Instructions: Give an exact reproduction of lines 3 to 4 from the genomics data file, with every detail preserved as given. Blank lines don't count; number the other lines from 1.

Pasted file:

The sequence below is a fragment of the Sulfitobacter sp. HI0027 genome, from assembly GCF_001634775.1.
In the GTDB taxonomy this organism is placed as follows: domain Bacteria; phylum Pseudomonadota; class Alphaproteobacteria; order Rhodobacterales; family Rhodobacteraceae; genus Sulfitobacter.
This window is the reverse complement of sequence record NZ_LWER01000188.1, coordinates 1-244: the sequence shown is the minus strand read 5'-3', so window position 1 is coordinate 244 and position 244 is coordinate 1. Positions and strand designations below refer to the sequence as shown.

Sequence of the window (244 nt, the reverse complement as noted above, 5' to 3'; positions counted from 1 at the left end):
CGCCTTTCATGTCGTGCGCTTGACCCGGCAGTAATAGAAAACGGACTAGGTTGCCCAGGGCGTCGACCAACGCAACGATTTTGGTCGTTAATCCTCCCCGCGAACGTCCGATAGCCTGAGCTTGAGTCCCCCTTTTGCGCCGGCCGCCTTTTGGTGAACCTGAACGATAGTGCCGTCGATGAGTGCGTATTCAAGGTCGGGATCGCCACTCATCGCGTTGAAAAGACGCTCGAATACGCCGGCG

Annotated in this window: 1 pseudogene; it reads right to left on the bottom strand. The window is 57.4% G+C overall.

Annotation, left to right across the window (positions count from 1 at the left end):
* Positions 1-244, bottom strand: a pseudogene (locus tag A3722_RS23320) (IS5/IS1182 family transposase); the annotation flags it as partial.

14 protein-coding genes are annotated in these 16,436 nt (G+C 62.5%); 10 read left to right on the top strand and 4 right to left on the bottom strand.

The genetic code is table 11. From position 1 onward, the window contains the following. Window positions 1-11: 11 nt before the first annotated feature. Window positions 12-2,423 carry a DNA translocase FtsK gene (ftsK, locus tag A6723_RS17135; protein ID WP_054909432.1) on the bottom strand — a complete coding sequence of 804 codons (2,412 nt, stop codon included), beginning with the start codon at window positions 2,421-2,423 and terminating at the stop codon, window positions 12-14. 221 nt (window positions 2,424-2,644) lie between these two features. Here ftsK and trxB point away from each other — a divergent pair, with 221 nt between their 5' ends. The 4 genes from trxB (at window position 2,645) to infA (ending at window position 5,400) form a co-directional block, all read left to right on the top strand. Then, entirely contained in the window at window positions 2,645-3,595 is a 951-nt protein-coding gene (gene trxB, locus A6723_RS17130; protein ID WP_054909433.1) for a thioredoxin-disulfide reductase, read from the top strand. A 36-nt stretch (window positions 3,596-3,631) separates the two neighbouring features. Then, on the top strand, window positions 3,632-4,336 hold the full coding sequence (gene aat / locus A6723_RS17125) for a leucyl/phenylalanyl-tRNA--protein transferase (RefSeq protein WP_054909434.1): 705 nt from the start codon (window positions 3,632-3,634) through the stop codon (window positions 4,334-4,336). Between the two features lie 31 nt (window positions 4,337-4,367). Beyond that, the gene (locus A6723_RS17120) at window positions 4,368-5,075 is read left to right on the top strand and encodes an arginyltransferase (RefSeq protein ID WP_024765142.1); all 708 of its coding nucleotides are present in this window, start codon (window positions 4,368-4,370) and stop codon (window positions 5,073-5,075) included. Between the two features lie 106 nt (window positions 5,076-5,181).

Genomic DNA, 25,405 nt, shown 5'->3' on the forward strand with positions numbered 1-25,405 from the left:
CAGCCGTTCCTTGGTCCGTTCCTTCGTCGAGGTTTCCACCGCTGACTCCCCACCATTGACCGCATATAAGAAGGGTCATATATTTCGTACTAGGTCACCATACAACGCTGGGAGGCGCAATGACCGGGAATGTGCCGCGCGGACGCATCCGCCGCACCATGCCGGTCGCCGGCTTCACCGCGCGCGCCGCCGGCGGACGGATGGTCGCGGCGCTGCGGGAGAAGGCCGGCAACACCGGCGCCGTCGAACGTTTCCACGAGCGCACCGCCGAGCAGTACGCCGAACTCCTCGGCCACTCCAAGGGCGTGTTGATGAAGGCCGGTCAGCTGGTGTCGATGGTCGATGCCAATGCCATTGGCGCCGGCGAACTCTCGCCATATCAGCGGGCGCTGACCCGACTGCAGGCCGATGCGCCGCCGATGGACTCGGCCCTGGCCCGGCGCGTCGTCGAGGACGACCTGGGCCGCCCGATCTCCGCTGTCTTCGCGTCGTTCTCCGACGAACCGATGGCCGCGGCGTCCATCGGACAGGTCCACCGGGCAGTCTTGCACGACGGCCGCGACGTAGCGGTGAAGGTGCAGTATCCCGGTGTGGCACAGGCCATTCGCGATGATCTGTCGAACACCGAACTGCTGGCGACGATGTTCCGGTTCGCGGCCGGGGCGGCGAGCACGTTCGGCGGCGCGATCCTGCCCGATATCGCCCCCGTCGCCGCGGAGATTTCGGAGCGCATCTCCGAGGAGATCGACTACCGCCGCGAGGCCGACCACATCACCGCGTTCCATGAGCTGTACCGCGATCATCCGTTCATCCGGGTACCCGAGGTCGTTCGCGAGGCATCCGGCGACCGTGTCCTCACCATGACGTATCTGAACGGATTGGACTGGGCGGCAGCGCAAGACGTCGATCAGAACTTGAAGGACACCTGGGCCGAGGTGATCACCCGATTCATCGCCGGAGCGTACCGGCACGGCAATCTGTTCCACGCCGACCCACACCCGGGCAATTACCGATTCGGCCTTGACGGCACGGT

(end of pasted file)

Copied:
This window is the reverse complement of sequence record NZ_LWER01000188.1, coordinates 1-244: the sequence shown is the minus strand read 5'-3', so window position 1 is coordinate 244 and position 244 is coordinate 1. Positions and strand designations below refer to the sequence as shown.

Sequence of the window (244 nt, the reverse complement as noted above, 5' to 3'; positions counted from 1 at the left end):